TAMPA (FOX 13) - A murder suspect was removed from a Tampa courtroom after he calmly claimed that he'd committed a separate crime during his competency hearing.
Tampa police detectives said Mikese Morse intentionally ran over and killed a father who was bicycling with his two sons in June. A judge ordered a mental health evaluation, but Monday morning’s hearing was delayed following the outburst.
During the hearing, Morse said, “I committed a murder…I needed to get this off my chest.” He calmly provided details saying he struck a man on a bicycle near the intersection of Orient Road and Hillsborough Avenue between "12:30 and 4:30." Morse didn't specify whether the alleged crime occurred in the morning or afternoon, but said it occurred on June 12.
"You can see it on the Hard Rock Casino, and they are covering it up right now," Morse said. "I need to say this."
The judge is heard repeating, "You need to stop talking," as Morse continued his rant. The judge ordered him out of the courtroom, and Morse was then dragged out by two deputies.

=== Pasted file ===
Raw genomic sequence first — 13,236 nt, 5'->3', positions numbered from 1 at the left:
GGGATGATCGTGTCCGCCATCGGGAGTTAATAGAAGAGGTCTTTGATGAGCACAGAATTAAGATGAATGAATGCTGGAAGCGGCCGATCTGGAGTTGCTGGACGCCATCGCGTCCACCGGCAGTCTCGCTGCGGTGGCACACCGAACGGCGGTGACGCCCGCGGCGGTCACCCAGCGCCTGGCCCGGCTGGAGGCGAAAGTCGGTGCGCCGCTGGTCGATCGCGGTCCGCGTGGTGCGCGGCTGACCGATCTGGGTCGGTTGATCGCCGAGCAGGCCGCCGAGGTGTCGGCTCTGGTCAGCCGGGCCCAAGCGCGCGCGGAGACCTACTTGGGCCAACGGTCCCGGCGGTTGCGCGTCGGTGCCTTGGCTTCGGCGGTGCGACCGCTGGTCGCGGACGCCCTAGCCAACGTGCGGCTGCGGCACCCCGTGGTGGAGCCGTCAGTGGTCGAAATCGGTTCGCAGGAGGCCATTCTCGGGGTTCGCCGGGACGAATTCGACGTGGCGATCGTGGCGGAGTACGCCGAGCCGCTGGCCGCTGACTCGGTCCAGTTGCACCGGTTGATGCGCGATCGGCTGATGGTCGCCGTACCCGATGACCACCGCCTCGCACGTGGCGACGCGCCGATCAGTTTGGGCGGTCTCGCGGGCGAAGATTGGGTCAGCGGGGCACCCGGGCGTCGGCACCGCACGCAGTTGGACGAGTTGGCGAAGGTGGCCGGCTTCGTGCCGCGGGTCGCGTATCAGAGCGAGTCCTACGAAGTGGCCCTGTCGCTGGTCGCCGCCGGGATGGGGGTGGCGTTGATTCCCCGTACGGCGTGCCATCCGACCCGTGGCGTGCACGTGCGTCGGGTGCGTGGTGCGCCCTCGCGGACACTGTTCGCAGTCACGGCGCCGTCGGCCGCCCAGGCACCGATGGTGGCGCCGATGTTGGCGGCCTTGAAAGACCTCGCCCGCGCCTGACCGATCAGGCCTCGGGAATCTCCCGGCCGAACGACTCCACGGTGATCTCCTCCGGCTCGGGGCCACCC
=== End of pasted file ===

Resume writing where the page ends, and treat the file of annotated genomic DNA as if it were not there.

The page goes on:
Both the Florida Highway Patrol and Hillsborough Sheriff's Office said they were unable to find any record of such a crash.
FOX 13 reached out to Morse’s attorney, who said he knows of no other murder and its gibberish from a mentally ill client.
Morse's mother, Khadeeja Morse, agreed. She says her son's rant is another example of his severe mental illness on display for everyone to see.
"What you saw in there may be a spectacle, but that is our son. That is our son," Khadeeja cried out.
Khadeeja says she has been trying to get her son help for years, but she says the mental health system has failed him over and over. Even now, she claims, Mikese has not gotten any treatment in jail.
“Nine weeks now and no help. If he had diabetes, if he had a heart condition, if he had cancer, he would have treatment. “Why is it when he has a raging mental health condition, there's no treatment?”
Meanwhile, Hillsborough County State Attorney Andrew Warren said he will not seek the death penalty in the Morse case, citing a history of mental illness.